Youth use of e-cigarettes, more commonly referred to as vapes, has increased so dramatically over the past several years that the CDC now classifies youth vaping as an epidemic. Less than five percent of adults in Hawai‘i use e-cigarettes, yet 26 percent of Hawai‘i high school students report current use of vaping devices. In Maui County, almost 33 percent of our high school students are vaping, along with 18 percent of our middle school students. Over half of our youth have tried or are experimenting with these products. 

Native Hawaiian and LGBT youth are affected at even higher rates (41 percent and 51 percent for high school students, respectively). Sadly, elementary schools across Maui County and the state are also reporting student use as early as third or fourth grade. 

To bring the community together around this issue, the Coalition for a Tobacco-Free Hawai‘i (CTFH), a program of the Hawai‘i Public Health Institute (HIPHI), in partnership with Blue Zones Project Central Maui, held a free public symposium this evening in the Kamehameha Schools Maui Nānāhana Dining Hall. 

Keynote speaker, Dr. Bonnie Halpern-Felsher, Professor in the Division of Adolescent Medicine, Department of Pediatrics, Stanford University, spoke to the motivations and psychology of youth vaping and addiction. “We are born with the ability to become addicted to drugs; when under 25 chances of becoming addicted increase dramatically – four times more likely to become addicted; they get you for a lifetime,” she said, adding, “there are over 15,000 flavors on the market now for e-cigarettes, we do not need unicorn poop to help people quit smoking. The tobacco industry has a kids menu, we need to get the flavors off the market.”

Kawena Kekuewa, of the Maui Nui Youth Council (MNYC) and the CTFH Youth Council, highlighted the marketing tactics, especially candy flavors, used by the industry to entice and addict youth. She told the audience that “Here in Maui County, 41.7 percent  of our Native Hawaiian high school students and 27.8 percent of our Native Hawaiian middle school students are current users.

Let that sink in, more than a quarter of our Native Hawaiian middle school students are actively vaping, and over 40 percent of our Native Hawaiian high school students are using these products. Who do you think tobacco companies are trying to catch? It’s very obvious, and it’s infuriating. As a youth, I’m outraged, and you should be too.”

In addition to her presentation on how flavors hook kids, Kawena was awarded the 2019 MNYC State Youth Advocate Award for the work she has done around youth tobacco and alcohol prevention at the state level. Tyler Fisher, also of the MNYC and CTFH Youth Councils, was awarded the 2019 MNYC County Youth Advocate Award for the work he has done in Maui County.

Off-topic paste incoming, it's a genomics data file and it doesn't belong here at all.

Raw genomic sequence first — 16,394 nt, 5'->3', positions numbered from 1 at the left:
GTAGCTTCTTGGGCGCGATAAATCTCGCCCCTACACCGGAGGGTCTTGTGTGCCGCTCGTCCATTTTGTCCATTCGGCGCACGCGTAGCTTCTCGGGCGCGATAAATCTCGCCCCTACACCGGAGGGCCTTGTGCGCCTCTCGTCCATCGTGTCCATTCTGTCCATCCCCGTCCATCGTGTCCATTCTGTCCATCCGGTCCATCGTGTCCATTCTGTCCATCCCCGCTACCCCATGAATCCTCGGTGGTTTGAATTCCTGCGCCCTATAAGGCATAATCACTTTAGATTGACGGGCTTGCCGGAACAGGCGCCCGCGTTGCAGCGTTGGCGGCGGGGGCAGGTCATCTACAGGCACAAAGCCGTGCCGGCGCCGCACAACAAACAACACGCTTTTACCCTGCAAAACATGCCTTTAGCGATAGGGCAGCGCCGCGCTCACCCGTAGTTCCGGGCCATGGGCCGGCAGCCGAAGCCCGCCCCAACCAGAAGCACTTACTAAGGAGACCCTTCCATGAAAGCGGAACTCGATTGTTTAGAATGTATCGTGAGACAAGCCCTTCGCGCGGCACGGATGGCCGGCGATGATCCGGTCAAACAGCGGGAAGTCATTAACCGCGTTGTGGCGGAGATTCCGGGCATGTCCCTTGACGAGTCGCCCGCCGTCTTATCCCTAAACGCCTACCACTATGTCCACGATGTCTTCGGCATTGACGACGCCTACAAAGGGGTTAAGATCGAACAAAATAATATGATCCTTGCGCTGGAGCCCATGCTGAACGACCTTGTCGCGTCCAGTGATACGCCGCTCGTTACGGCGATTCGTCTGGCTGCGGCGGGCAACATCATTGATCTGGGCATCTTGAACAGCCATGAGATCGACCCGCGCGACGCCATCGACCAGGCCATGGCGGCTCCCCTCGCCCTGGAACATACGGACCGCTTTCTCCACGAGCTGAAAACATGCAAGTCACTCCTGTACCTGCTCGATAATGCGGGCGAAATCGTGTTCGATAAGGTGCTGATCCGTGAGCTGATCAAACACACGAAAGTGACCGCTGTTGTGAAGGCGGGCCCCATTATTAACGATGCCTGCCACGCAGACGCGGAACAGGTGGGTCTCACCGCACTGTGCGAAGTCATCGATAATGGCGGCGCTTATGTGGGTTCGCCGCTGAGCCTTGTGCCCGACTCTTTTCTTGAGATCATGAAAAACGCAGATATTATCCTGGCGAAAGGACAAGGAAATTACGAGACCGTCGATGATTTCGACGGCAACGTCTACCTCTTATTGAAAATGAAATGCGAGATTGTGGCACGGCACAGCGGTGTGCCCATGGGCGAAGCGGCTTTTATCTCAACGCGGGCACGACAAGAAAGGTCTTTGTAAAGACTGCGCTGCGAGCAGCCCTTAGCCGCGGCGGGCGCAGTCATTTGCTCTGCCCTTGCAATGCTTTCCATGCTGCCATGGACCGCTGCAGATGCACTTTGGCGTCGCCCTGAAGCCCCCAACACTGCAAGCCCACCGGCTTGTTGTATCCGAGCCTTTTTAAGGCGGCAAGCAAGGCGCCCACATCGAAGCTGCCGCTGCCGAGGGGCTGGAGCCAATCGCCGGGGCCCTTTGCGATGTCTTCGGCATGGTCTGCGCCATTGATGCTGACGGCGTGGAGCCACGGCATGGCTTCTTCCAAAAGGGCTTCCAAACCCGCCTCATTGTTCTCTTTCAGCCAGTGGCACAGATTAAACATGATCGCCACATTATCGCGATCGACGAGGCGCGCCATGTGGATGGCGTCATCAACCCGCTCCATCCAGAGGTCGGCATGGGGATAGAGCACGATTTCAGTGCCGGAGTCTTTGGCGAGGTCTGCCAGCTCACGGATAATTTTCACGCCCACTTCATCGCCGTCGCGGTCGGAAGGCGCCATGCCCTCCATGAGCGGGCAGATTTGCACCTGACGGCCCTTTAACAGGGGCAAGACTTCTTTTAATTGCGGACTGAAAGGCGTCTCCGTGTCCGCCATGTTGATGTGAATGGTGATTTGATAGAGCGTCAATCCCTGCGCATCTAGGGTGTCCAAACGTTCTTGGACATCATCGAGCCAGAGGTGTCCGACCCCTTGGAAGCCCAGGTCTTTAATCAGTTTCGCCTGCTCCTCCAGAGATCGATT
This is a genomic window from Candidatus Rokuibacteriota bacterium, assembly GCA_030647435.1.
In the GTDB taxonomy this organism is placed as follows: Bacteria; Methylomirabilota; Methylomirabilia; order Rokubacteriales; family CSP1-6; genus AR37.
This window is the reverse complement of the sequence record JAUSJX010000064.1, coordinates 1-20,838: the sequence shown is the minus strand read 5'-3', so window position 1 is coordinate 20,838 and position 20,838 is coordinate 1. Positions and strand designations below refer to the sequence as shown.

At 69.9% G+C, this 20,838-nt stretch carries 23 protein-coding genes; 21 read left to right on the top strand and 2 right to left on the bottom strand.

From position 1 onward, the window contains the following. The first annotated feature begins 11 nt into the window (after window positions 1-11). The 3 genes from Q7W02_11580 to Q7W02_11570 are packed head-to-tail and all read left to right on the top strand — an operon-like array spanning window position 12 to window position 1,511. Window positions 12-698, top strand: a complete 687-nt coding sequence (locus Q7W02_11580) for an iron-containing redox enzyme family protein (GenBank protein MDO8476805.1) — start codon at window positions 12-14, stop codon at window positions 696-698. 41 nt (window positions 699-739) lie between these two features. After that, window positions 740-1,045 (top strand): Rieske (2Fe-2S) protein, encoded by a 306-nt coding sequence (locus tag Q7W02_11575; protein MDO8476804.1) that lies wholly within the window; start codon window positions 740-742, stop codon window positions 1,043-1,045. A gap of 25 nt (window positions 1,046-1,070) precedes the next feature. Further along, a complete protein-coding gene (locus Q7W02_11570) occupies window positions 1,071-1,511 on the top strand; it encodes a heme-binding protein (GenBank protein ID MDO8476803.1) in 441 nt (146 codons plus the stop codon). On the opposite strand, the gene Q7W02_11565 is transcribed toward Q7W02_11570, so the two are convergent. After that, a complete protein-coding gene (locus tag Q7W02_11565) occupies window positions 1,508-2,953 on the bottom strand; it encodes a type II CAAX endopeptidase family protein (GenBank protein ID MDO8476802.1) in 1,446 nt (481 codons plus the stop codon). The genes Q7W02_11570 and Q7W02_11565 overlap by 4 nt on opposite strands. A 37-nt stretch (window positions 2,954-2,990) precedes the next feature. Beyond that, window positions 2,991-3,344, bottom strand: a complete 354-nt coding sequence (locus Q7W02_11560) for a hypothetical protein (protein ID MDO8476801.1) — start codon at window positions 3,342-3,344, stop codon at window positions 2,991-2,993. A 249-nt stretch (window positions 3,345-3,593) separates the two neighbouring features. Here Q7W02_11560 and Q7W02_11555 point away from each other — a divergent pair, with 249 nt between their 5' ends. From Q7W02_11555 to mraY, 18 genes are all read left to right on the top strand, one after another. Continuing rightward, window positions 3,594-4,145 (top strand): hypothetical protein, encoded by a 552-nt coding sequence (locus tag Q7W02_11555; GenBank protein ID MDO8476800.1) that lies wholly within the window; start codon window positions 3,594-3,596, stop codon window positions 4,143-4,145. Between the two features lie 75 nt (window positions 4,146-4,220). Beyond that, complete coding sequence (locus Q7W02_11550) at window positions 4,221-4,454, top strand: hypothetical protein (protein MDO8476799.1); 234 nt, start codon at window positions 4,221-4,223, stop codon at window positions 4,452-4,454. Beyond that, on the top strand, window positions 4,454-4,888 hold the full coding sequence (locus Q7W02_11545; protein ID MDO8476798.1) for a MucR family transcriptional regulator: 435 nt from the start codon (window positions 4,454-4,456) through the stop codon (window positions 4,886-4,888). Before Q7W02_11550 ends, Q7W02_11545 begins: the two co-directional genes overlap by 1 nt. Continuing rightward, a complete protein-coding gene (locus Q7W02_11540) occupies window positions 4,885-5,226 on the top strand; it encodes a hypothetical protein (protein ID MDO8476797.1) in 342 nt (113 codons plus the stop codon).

Kevin Ramirez, 808 No Vape Campaign Coordinator, and Trish La Chica, Hawai‘i Public Health Institute Policy and Advocacy Director, reviewed the policy and regulation landscape, or lack thereof, around electronic smoking devices nationally, statewide, and locally, while also identifying next steps in tackling this epidemic here at home. 

A panel discussion and Q&A concluded the program, featuring Principal Timothy Shim of Kalama Intermediate, Dr. Jeffrey H. Chester, the Director of Akamai Recovery Maui, Dr. Dean Felsher, Professor of Oncology at Stanford University, and Lila Johnson, Hawai’i State Department of Health Tobacco Prevention and Education Program Director. School Resource Officer Brandon Phillips provided a resource table to answer questions specific to enforcement.

When asked how parents can be allies to the schools in dealing with this issue, Principal Shim of Kalama Intermediate answered, “”I’ve seen the vaping issue exponentially increase over the past few years.” For the parents…it is a matter of being aware. We need more parents, more educators, more leaders in the community telling lawmakers that they don’t want their children being the next headline.”

Jessica Yamauchi, Executive Director of Hawai‘i Public Health Institute quoted a statistic by Dr. Bryan Mih, “For every one adult who quits smoking by using e-cigarettes, there are 81 new e-cigarette users getting hooked.” This is a youth issue and we need to work collectively to reverse our youth vaping epidemic.

Learn more about the youth vaping epidemic and how to get involved at 

Hawai‘i Public Health Institute (HIPHI) began in 1996, then known as the Coalition for a Tobacco-Free Hawaii, spearheading the campaign to make all workplaces, restaurants, and bars smoke-free. In 2012, the organization moved from a singular focus on tobacco issues to a broader public health mission that includes oral health, food and agriculture, transportation and public safety, and environmental health. HIPHI’s mission is to advance the health and wellness of the people and islands of Hawai‘i. Learn more at